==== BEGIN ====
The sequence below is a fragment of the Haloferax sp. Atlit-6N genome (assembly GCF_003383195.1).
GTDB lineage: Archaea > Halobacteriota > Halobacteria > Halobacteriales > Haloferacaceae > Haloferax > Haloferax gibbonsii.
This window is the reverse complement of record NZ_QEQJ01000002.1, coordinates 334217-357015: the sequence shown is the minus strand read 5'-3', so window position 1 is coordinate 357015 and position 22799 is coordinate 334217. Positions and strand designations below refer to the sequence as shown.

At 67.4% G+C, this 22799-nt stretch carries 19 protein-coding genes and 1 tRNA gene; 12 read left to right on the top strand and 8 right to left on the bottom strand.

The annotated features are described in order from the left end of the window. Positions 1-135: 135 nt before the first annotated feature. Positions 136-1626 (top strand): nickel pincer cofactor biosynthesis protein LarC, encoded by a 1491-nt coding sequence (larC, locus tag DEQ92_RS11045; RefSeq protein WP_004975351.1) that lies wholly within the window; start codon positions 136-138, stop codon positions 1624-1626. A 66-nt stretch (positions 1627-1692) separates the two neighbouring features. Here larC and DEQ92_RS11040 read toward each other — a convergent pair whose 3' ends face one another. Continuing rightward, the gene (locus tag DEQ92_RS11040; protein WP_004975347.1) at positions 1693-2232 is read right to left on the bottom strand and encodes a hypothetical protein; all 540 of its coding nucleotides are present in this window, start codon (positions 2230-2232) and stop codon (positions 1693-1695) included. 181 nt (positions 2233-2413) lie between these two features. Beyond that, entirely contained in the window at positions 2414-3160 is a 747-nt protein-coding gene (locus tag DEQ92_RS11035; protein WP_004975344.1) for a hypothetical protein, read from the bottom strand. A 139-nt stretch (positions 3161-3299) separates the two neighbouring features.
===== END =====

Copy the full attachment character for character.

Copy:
The sequence below is a fragment of the Haloferax sp. Atlit-6N genome (assembly GCF_003383195.1).
GTDB lineage: Archaea > Halobacteriota > Halobacteria > Halobacteriales > Haloferacaceae > Haloferax > Haloferax gibbonsii.
This window is the reverse complement of record NZ_QEQJ01000002.1, coordinates 334217-357015: the sequence shown is the minus strand read 5'-3', so window position 1 is coordinate 357015 and position 22799 is coordinate 334217. Positions and strand designations below refer to the sequence as shown.

At 67.4% G+C, this 22799-nt stretch carries 19 protein-coding genes and 1 tRNA gene; 12 read left to right on the top strand and 8 right to left on the bottom strand.

The annotated features are described in order from the left end of the window. Positions 1-135: 135 nt before the first annotated feature. Positions 136-1626 (top strand): nickel pincer cofactor biosynthesis protein LarC, encoded by a 1491-nt coding sequence (larC, locus tag DEQ92_RS11045; RefSeq protein WP_004975351.1) that lies wholly within the window; start codon positions 136-138, stop codon positions 1624-1626. A 66-nt stretch (positions 1627-1692) separates the two neighbouring features. Here larC and DEQ92_RS11040 read toward each other — a convergent pair whose 3' ends face one another. Continuing rightward, the gene (locus tag DEQ92_RS11040; protein WP_004975347.1) at positions 1693-2232 is read right to left on the bottom strand and encodes a hypothetical protein; all 540 of its coding nucleotides are present in this window, start codon (positions 2230-2232) and stop codon (positions 1693-1695) included. 181 nt (positions 2233-2413) lie between these two features. Beyond that, entirely contained in the window at positions 2414-3160 is a 747-nt protein-coding gene (locus tag DEQ92_RS11035; protein WP_004975344.1) for a hypothetical protein, read from the bottom strand. A 139-nt stretch (positions 3161-3299) separates the two neighbouring features.